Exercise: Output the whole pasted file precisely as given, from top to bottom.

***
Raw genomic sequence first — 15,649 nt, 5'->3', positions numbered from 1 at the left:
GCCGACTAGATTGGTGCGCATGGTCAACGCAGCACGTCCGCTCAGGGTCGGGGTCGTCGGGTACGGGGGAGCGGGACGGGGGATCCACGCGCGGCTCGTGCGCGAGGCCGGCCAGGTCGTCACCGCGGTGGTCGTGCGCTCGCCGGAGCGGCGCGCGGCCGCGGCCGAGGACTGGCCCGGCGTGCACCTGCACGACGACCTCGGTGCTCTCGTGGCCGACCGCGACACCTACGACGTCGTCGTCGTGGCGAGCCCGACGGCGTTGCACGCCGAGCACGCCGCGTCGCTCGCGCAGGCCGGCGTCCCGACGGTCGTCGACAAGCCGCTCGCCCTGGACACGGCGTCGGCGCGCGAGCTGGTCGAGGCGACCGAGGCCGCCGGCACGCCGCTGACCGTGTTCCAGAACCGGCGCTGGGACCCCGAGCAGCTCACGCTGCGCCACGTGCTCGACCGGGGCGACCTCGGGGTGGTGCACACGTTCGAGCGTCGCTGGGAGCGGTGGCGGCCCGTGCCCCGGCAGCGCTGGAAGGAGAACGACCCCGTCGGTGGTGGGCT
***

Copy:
Raw genomic sequence first — 15,649 nt, 5'->3', positions numbered from 1 at the left:
GCCGACTAGATTGGTGCGCATGGTCAACGCAGCACGTCCGCTCAGGGTCGGGGTCGTCGGGTACGGGGGAGCGGGACGGGGGATCCACGCGCGGCTCGTGCGCGAGGCCGGCCAGGTCGTCACCGCGGTGGTCGTGCGCTCGCCGGAGCGGCGCGCGGCCGCGGCCGAGGACTGGCCCGGCGTGCACCTGCACGACGACCTCGGTGCTCTCGTGGCCGACCGCGACACCTACGACGTCGTCGTCGTGGCGAGCCCGACGGCGTTGCACGCCGAGCACGCCGCGTCGCTCGCGCAGGCCGGCGTCCCGACGGTCGTCGACAAGCCGCTCGCCCTGGACACGGCGTCGGCGCGCGAGCTGGTCGAGGCGACCGAGGCCGCCGGCACGCCGCTGACCGTGTTCCAGAACCGGCGCTGGGACCCCGAGCAGCTCACGCTGCGCCACGTGCTCGACCGGGGCGACCTCGGGGTGGTGCACACGTTCGAGCGTCGCTGGGAGCGGTGGCGGCCCGTGCCCCGGCAGCGCTGGAAGGAGAACGACCCCGTCGGTGGTGGGCT